9. In general, "upgrading" from one award ticket to another involves the airline just adding the additional cost in miles (and possibly taxes) and revising your reservation accordingly. I don't know how UA would handle the additional money you paid for the E+ seats, but I'm sure they have some means, maybe a cash refund, maybe a credit against future travel. The big issue is availability in business class. You'll be competing against everybody else for any award seats for your flights; you won't get any special treatment because you're already ticketed in E+. I would start by going on the UA website and pretending you're starting from scratch and see if there are any business class seats available on your travel days. If there are, then I'd phone UA (even if it means paying a phone fee) and ask to switch your bookings to the available flights. If there aren't, then all you can do is wait.
  10. Both departure cities will involve cruises that travel on open ocean for quite some distance, and the Pacific ain't the Caribbean. Both will require round-trip cruises that only go as far as Southeast Alaska before turning around. I would look at round-trips from Vancouver BC before I'd look at either Seattle or SF, or one-way cruises from/to Vancouver to/from Seward or Whittier in Southcentral Alaska. The Vancouver boats travel to the east of Vancouver Island, on sheltered "Inside Passage" waters, while those from Seattle (and SF) travel to the west of the island on open ocean - rougher and not much scenery. If you want to fly into Seattle to save money on airfare, you can drive, take a bus, or take a train to Vancouver, but do the math first; sometimes the Seattle < > Vancouver costs can outweigh the cost of just flying to Vancouver in the first place. Vancouver is also a spectacular city, with many attractions in the city and the surrounding region.
  11. Have you considered a Denali flight out of Anchorage instead? One of the advantages of flying from Anchorage is that if Denali is socked in (which happens often) the operators have other options - flights over the Chugach Mountains and Knik Glacier, or flights over Prince William Sound and the various glaciers and ice fields in the area, or across Cook Inlet to bear and volcano country. Look at Rust's for example - https://www.flyrusts.com/ - which has a wide range of options.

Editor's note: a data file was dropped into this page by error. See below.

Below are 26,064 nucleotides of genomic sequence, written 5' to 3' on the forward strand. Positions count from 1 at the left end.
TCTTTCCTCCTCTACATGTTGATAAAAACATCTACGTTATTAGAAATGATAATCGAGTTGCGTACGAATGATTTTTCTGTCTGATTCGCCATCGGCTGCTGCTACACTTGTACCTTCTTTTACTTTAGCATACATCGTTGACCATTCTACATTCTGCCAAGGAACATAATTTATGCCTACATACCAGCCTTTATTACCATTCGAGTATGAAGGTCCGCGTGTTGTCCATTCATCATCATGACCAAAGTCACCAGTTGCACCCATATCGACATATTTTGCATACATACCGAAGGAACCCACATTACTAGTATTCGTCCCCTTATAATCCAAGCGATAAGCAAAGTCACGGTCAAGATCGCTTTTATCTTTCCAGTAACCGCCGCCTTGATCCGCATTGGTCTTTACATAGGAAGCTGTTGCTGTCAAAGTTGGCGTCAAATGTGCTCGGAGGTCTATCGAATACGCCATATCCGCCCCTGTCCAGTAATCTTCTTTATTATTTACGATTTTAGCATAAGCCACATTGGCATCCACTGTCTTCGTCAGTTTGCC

12. Most of the high end steak houses will cost close to what El Gaucho charges. (Ruth's Chris doesn't even publish their prices.) I haven't been there but have heard good things about Zane & Wylie's, located in walking distance from your hotel. https://zaneandwylies.com/ The prices seem to be a bit lower than the others. For a splurge, Daniel's Broiler on Lake Union has fab steaks and a great view too. https://www.schwartzbros.com/locations/daniels-broiler-lake-union/
  13. Part of the problem is that there's no premium economy on short-haul flights within Europe, so sometimes the airline computers look for a compatible "fare bucket" - basically the fare classification that corresponds to the long-haul premium economy one - that it can use for setting the short-haul portion of the overall fare, in your case the flights to/from Croatia. But because there's no premium economy seating offered on those flights, the computer defaults to the closest thing, namely business class. This can have the effect of increasing the whole (consolidated) fare to a business class one. I know that sounds nuts, but anybody who claims to understand the airlines' fare algorithms and who doesn't have a diploma from Hogwarts is blowing smoke. Try this out. Try two separate bookings, a round trip in PE to London, and a separate "open-jaw" reservation from London to Croatia (to Dubrovnik, back from Split) in economy. You can use the likes of Expedia for the short-haul flights; just be sure to give yourselves plenty of time (say a day or more) between the long-haul and short-haul flights, in case something goes haywire. My suspicion is that you'll end up with a total fare that's far more palatable than the combined fares you're seeing by ticketing through AA. And it case it hasn't been mentioned, I'd try to avoid any same-day transfers between Heathrow and Gatwick. It's time-consuming, frustrating, and expensive. Even if you have to pay more for using Heathrow for all the flights, the savings in aggravation (and the cost of transferring from one to the other) might be worth it.
  14. In August I wouldn't expect any troubles.
  15. Some of the Eclipse itineraries include Sitka and Hubbard Glacier. IMO the Hubbard Glacier would more than make up for missing Glacier Bay if the cruise stopped in Sitka.